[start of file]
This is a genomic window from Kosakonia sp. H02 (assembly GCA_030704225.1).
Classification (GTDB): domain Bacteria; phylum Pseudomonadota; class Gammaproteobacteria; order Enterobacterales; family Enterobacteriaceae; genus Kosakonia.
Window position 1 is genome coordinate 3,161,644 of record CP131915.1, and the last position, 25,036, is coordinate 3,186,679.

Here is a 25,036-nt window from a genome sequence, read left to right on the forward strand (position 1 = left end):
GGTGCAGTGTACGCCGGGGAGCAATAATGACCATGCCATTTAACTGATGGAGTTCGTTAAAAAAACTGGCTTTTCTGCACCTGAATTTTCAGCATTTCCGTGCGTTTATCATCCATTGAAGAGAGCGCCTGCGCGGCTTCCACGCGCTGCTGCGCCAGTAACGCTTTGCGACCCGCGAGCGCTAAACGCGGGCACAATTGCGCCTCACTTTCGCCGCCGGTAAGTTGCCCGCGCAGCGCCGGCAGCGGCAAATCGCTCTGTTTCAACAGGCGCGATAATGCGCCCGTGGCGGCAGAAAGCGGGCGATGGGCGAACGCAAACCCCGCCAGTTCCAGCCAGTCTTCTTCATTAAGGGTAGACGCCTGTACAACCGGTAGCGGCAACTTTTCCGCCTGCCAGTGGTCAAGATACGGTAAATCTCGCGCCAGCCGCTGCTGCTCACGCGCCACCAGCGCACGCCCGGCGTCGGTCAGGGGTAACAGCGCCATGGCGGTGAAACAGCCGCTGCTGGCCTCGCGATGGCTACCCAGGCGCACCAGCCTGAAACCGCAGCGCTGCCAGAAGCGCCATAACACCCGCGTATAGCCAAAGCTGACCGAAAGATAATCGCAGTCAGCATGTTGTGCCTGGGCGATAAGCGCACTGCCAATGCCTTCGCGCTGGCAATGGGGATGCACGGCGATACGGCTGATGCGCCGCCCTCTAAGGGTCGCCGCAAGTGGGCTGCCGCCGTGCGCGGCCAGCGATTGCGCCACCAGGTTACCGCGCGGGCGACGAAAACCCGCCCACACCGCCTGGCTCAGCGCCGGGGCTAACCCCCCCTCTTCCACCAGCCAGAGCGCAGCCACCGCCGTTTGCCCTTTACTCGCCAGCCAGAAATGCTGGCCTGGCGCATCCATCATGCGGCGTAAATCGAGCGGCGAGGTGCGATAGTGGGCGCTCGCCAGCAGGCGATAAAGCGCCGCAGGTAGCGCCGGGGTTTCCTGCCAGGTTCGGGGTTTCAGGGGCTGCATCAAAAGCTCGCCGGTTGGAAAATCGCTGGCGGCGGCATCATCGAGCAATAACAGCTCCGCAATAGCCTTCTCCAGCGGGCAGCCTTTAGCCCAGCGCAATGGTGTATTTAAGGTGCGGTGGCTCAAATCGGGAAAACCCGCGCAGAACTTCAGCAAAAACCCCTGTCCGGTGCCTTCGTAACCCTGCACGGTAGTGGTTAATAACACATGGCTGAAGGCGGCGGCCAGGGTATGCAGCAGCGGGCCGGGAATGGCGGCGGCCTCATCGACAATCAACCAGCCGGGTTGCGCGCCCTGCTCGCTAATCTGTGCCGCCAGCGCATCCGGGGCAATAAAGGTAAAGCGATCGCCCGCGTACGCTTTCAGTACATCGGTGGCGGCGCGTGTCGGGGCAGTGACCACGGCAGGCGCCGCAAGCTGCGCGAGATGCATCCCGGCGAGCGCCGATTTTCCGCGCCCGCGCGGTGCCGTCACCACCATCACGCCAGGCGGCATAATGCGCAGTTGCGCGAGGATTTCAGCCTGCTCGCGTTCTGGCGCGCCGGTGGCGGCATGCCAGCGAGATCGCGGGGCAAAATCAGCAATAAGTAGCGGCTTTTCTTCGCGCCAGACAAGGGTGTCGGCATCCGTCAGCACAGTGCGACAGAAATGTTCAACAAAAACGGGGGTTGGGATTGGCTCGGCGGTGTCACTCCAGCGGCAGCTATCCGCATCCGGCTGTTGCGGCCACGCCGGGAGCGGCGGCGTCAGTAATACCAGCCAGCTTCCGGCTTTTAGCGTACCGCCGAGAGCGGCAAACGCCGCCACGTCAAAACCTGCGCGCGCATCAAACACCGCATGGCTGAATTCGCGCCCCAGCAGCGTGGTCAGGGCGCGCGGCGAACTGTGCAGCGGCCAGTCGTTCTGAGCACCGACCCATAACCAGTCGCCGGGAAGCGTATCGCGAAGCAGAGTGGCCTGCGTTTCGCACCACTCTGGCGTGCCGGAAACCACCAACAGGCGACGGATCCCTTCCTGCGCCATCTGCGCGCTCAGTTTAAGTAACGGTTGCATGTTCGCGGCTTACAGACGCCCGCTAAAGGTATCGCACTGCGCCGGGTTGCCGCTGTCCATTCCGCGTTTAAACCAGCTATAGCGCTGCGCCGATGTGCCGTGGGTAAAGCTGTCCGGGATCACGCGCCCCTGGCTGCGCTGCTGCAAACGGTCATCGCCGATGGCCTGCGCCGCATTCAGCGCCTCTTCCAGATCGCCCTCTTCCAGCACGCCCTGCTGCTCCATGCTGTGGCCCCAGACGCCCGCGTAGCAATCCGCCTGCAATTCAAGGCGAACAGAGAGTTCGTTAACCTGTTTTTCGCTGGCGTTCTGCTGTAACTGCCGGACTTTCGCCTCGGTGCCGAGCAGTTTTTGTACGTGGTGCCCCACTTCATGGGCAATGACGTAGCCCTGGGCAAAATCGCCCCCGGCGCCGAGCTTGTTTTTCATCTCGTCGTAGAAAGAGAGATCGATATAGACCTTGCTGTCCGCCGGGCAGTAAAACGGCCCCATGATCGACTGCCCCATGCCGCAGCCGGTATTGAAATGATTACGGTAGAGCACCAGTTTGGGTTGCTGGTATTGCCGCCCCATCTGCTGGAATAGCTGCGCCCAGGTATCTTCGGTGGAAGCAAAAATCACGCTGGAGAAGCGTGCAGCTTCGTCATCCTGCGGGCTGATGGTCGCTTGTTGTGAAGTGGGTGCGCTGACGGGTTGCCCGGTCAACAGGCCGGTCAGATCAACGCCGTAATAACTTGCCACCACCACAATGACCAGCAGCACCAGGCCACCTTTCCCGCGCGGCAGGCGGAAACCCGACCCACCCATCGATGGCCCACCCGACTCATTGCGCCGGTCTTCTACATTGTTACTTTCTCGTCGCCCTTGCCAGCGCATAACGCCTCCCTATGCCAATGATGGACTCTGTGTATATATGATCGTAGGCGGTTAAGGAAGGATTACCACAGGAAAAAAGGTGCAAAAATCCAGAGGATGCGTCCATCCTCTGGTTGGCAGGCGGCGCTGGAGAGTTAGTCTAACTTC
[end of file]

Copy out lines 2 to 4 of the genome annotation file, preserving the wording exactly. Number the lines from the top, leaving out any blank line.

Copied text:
Classification (GTDB): domain Bacteria; phylum Pseudomonadota; class Gammaproteobacteria; order Enterobacterales; family Enterobacteriaceae; genus Kosakonia.
Window position 1 is genome coordinate 3,161,644 of record CP131915.1, and the last position, 25,036, is coordinate 3,186,679.

Here is a 25,036-nt window from a genome sequence, read left to right on the forward strand (position 1 = left end):